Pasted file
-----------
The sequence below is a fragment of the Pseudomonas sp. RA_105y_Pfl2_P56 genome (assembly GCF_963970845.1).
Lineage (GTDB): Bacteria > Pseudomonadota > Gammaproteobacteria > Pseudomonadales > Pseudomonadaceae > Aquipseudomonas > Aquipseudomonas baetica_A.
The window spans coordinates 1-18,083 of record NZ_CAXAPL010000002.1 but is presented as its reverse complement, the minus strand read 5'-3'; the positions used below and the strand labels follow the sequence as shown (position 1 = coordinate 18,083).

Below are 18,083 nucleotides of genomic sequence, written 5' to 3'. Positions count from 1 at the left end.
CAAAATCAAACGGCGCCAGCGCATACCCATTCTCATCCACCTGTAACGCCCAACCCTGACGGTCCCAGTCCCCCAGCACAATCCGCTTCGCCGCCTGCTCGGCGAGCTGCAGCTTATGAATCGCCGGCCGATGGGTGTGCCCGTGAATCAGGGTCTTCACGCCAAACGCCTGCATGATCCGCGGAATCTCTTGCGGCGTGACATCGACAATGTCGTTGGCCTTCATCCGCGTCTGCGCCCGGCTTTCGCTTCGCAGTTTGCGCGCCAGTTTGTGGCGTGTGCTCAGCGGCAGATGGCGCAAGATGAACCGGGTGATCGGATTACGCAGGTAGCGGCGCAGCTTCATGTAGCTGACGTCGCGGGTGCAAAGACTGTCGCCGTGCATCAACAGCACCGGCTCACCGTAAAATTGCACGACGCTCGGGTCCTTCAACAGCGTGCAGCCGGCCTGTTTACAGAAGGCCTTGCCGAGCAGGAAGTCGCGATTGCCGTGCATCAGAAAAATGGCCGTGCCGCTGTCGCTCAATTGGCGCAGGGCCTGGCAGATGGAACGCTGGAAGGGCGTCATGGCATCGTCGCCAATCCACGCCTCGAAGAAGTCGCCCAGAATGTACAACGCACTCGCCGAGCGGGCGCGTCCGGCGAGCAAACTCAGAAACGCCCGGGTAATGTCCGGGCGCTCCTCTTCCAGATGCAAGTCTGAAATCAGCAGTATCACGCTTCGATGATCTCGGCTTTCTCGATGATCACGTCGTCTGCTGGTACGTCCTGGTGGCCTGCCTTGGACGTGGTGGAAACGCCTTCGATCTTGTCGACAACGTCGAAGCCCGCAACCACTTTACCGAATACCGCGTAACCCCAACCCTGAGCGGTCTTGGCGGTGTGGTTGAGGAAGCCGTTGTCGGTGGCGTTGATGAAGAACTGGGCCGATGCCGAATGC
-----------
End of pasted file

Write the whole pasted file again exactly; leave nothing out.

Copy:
The sequence below is a fragment of the Pseudomonas sp. RA_105y_Pfl2_P56 genome (assembly GCF_963970845.1).
Lineage (GTDB): Bacteria > Pseudomonadota > Gammaproteobacteria > Pseudomonadales > Pseudomonadaceae > Aquipseudomonas > Aquipseudomonas baetica_A.
The window spans coordinates 1-18,083 of record NZ_CAXAPL010000002.1 but is presented as its reverse complement, the minus strand read 5'-3'; the positions used below and the strand labels follow the sequence as shown (position 1 = coordinate 18,083).

Below are 18,083 nucleotides of genomic sequence, written 5' to 3'. Positions count from 1 at the left end.
CAAAATCAAACGGCGCCAGCGCATACCCATTCTCATCCACCTGTAACGCCCAACCCTGACGGTCCCAGTCCCCCAGCACAATCCGCTTCGCCGCCTGCTCGGCGAGCTGCAGCTTATGAATCGCCGGCCGATGGGTGTGCCCGTGAATCAGGGTCTTCACGCCAAACGCCTGCATGATCCGCGGAATCTCTTGCGGCGTGACATCGACAATGTCGTTGGCCTTCATCCGCGTCTGCGCCCGGCTTTCGCTTCGCAGTTTGCGCGCCAGTTTGTGGCGTGTGCTCAGCGGCAGATGGCGCAAGATGAACCGGGTGATCGGATTACGCAGGTAGCGGCGCAGCTTCATGTAGCTGACGTCGCGGGTGCAAAGACTGTCGCCGTGCATCAACAGCACCGGCTCACCGTAAAATTGCACGACGCTCGGGTCCTTCAACAGCGTGCAGCCGGCCTGTTTACAGAAGGCCTTGCCGAGCAGGAAGTCGCGATTGCCGTGCATCAGAAAAATGGCCGTGCCGCTGTCGCTCAATTGGCGCAGGGCCTGGCAGATGGAACGCTGGAAGGGCGTCATGGCATCGTCGCCAATCCACGCCTCGAAGAAGTCGCCCAGAATGTACAACGCACTCGCCGAGCGGGCGCGTCCGGCGAGCAAACTCAGAAACGCCCGGGTAATGTCCGGGCGCTCCTCTTCCAGATGCAAGTCTGAAATCAGCAGTATCACGCTTCGATGATCTCGGCTTTCTCGATGATCACGTCGTCTGCTGGTACGTCCTGGTGGCCTGCCTTGGACGTGGTGGAAACGCCTTCGATCTTGTCGACAACGTCGAAGCCCGCAACCACTTTACCGAATACCGCGTAACCCCAACCCTGAGCGGTCTTGGCGGTGTGGTTGAGGAAGCCGTTGTCGGTGGCGTTGATGAAGAACTGGGCCGATGCCGAATGC